By “csrA RNA” or “csrA DNA” or “csrA polynucleotide” or “csrA nucleic acid” is meant a polynucleotide encoding CsrA or a homolog, derivative, complement or fragment thereof. Nucleic acids encoding the CsrA polypeptides of the present invention include not only native or wild-type csrA sequences but also any sequence capable of encoding a CsrA polypeptide, which can be synthesized by making use of the redundancy in the genetic code. Various codon substitutions can be introduced, e.g., silent or conservative changes as discussed above.
Techniques for nucleic acid manipulation are described generally, for example, in Sambrook et al., 1989 and Ausubel et al., 1987. Reagents useful in applying such techniques, such as restriction enzymes and the like, are widely known in the art and commercially available from vendors including, but not limited to, New England BioLabs, Boehringer Mannheim, Amersham, Promega Biotech, U. S. Biochemicals, New England Nuclear, and a number of other sources.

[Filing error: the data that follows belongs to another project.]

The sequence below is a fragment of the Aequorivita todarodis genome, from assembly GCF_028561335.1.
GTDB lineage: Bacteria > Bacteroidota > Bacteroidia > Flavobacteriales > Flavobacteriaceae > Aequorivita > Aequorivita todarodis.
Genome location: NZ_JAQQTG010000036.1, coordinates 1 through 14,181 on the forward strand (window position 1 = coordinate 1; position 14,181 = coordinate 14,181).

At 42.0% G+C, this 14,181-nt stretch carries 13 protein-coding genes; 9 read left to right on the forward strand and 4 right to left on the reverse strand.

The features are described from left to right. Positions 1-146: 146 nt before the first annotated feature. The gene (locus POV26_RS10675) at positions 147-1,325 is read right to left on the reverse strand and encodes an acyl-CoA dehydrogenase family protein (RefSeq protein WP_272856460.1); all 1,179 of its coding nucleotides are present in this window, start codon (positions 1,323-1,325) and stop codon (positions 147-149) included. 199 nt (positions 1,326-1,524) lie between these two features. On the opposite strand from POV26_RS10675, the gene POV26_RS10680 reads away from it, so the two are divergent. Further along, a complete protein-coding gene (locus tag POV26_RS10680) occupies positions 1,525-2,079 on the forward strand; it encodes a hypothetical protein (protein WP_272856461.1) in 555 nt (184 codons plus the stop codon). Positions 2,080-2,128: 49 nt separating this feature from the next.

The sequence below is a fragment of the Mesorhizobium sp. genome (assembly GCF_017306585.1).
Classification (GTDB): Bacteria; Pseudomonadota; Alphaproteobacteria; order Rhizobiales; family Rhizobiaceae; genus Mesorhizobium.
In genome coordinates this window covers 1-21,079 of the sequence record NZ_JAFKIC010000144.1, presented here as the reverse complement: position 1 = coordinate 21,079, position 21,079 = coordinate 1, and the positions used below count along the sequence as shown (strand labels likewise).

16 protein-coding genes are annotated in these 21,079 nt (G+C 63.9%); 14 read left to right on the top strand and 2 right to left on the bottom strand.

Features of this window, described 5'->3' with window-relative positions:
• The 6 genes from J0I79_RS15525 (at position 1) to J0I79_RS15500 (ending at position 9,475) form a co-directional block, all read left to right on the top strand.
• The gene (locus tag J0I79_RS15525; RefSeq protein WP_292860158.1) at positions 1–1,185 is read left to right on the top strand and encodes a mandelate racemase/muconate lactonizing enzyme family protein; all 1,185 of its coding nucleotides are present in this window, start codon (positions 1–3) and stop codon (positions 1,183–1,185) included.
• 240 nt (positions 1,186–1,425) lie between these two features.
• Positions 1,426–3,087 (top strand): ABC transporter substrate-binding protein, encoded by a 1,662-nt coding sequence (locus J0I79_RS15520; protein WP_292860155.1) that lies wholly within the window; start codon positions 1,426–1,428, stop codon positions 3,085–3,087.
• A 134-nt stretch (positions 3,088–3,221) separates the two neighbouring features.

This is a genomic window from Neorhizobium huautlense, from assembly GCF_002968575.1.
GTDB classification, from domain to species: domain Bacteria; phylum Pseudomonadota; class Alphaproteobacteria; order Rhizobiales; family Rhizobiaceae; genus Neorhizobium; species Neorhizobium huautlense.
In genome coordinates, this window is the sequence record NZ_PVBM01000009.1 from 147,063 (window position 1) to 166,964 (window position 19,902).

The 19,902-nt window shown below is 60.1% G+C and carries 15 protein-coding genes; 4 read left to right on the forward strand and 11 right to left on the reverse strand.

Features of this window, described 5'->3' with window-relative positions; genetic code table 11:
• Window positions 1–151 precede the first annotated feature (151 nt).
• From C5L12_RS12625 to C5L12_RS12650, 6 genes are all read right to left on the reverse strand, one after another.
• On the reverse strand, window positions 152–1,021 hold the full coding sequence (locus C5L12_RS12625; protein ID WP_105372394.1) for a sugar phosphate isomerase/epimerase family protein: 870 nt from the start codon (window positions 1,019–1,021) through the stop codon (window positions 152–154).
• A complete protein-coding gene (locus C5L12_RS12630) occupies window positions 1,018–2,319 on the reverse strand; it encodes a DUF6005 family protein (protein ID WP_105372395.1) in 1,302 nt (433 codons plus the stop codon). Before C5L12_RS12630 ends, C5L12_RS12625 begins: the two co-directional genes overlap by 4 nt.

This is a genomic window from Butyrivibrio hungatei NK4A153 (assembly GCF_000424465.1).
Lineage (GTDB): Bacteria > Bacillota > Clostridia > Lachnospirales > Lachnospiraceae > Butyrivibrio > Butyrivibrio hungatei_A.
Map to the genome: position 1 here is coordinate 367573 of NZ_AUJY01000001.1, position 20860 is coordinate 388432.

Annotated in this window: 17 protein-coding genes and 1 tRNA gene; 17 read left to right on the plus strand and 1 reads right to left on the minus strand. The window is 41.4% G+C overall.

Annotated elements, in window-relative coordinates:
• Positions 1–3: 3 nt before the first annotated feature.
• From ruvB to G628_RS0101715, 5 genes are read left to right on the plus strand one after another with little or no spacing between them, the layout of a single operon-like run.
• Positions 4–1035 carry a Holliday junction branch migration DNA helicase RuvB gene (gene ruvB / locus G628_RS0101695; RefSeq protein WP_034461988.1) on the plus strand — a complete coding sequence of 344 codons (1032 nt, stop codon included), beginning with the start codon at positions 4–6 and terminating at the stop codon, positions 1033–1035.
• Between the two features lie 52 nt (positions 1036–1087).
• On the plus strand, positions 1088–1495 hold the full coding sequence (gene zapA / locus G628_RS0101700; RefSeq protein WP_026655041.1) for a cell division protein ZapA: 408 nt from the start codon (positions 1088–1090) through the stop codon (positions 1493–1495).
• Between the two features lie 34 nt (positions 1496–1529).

Nucleic acid probes and primers based on csrA or csrB sequences can be prepared by standard techniques. Such a probe or primer comprises an isolated nucleic acid. In the case of probes, the nucleic acid further comprises a label (e.g., a radionuclide such as 32P ATP or 35S) or a reporter molecule (e.g., a ligand such as biotin or an enzyme such as horseradish peroxidase). The [32P]-ATP, [35S]-dATP and [35S] methionine can be purchased, for example, from DuPont NEN (Wilmington, Del.). Probes can be used to identify the presence of a hybridizing nucleic acid sequence, e.g., a csrA mRNA or csrB RNA in a sample or a cDNA or genomic clone in a library. Primers can be used, for example, for amplification of nucleic acid sequences, e.g., by the polymerase chain reaction (PCR). See, e.g., PCR Protocols: A Guide to Methods and Applications, Innis et al., eds., Academic Press: San Diego (1990). The preparation and use of probes and primers is described, e.g., in Sambrook et al. (1989) or Ausubel et al. (1987). The genes of homologs of csrB and csrA in other species can be obtained by generating cDNA from RNA from such species using any technique known in the art, such as using Riboclone cDNA Synthesis Systems AMV RT (Promega, Madison, Wis.), then probing such cDNA with radiolabeled primers containing various portions (e.g. 30 or 40 bases long) of the sequences of csrA and csrB disclosed herein and in references cited herein. To obtain homologs of CsrA, degenerate primers can encode the amino acid sequence of the disclosed E. coli csrA but differ in codon usage from the sequences disclosed.